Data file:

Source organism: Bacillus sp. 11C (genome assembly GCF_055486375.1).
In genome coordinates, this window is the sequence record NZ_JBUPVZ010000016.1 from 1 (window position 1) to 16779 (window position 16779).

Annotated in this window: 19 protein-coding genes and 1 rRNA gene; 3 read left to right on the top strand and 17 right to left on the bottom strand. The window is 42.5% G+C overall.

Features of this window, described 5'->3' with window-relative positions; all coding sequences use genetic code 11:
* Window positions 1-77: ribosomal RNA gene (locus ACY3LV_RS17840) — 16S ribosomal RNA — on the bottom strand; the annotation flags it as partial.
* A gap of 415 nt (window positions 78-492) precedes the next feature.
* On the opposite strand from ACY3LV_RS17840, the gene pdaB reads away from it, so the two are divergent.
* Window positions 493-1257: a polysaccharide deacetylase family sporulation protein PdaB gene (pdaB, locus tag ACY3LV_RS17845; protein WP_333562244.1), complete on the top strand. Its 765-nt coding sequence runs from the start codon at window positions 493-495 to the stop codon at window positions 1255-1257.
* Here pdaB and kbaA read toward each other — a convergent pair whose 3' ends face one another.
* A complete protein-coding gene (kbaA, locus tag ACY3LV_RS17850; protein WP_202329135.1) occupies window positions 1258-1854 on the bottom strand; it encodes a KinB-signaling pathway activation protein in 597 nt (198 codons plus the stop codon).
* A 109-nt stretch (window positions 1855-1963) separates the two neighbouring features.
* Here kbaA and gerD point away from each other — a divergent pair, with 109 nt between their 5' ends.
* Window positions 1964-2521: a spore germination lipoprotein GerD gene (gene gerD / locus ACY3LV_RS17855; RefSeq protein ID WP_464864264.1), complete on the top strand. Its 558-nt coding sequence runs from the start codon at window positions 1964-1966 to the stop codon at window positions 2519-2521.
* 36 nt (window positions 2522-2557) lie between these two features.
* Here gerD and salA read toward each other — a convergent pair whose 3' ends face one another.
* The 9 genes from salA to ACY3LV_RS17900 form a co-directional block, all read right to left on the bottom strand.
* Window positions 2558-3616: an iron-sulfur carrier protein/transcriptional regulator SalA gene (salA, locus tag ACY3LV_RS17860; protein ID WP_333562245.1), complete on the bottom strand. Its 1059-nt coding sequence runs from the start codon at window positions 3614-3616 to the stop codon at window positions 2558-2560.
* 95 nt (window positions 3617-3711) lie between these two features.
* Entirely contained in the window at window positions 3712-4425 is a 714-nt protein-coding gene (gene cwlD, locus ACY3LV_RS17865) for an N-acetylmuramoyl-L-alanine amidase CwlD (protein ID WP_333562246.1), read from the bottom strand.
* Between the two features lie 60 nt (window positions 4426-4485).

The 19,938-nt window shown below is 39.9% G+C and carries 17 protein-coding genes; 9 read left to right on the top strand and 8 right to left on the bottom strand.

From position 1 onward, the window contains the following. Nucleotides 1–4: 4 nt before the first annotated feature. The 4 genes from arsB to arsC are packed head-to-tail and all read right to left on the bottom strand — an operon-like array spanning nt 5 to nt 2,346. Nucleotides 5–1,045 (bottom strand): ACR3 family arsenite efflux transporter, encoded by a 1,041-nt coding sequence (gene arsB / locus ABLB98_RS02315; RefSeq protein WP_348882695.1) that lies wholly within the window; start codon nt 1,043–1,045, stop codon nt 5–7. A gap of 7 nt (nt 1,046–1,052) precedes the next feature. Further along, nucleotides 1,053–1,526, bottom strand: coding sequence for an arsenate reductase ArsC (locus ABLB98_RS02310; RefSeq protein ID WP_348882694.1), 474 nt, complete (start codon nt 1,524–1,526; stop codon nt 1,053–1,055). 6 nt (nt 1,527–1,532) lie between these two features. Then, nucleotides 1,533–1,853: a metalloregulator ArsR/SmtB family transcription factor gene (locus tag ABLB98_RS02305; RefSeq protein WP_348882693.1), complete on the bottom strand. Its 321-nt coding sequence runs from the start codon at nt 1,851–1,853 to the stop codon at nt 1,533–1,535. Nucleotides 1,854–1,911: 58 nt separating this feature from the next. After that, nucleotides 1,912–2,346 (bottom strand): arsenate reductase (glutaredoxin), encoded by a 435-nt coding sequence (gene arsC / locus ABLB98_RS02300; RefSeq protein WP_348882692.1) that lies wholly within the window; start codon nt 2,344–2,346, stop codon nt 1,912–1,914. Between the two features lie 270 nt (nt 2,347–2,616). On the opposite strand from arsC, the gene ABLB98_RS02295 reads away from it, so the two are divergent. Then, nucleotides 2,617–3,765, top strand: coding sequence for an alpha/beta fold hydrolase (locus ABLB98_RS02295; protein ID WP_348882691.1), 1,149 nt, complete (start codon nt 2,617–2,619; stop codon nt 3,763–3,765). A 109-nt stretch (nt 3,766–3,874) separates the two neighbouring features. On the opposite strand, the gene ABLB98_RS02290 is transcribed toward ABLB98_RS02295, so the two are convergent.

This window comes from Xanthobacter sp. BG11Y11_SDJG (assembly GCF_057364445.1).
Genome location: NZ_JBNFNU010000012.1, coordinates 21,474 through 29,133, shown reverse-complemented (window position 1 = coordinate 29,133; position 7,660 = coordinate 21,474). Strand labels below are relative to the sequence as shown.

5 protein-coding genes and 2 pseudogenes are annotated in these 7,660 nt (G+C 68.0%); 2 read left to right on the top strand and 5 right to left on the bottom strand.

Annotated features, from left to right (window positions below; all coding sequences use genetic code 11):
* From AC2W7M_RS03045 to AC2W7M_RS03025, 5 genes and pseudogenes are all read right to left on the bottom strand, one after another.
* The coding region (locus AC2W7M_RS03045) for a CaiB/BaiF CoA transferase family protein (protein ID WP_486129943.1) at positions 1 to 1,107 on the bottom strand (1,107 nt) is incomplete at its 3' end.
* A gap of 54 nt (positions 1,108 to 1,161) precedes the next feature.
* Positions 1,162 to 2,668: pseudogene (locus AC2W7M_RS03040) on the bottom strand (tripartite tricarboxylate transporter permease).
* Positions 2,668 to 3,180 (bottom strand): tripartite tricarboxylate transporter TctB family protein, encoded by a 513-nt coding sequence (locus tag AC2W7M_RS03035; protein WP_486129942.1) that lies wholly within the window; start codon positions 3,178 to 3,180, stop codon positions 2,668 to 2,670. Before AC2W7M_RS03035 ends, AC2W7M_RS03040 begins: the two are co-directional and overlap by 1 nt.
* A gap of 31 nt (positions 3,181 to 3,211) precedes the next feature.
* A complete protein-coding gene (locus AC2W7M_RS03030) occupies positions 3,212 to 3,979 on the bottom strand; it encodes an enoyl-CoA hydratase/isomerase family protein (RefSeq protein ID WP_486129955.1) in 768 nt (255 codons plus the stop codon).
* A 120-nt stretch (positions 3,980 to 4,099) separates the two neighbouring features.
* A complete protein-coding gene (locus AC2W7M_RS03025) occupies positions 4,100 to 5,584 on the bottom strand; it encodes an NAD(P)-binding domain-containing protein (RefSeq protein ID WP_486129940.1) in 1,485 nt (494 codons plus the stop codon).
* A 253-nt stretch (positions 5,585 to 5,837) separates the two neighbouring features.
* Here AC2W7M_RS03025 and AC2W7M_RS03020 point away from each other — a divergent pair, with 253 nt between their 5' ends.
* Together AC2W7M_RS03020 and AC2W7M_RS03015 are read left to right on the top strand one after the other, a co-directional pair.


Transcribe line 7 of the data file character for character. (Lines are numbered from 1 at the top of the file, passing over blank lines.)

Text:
* On the opposite strand from ACY3LV_RS17840, the gene pdaB reads away from it, so the two are divergent.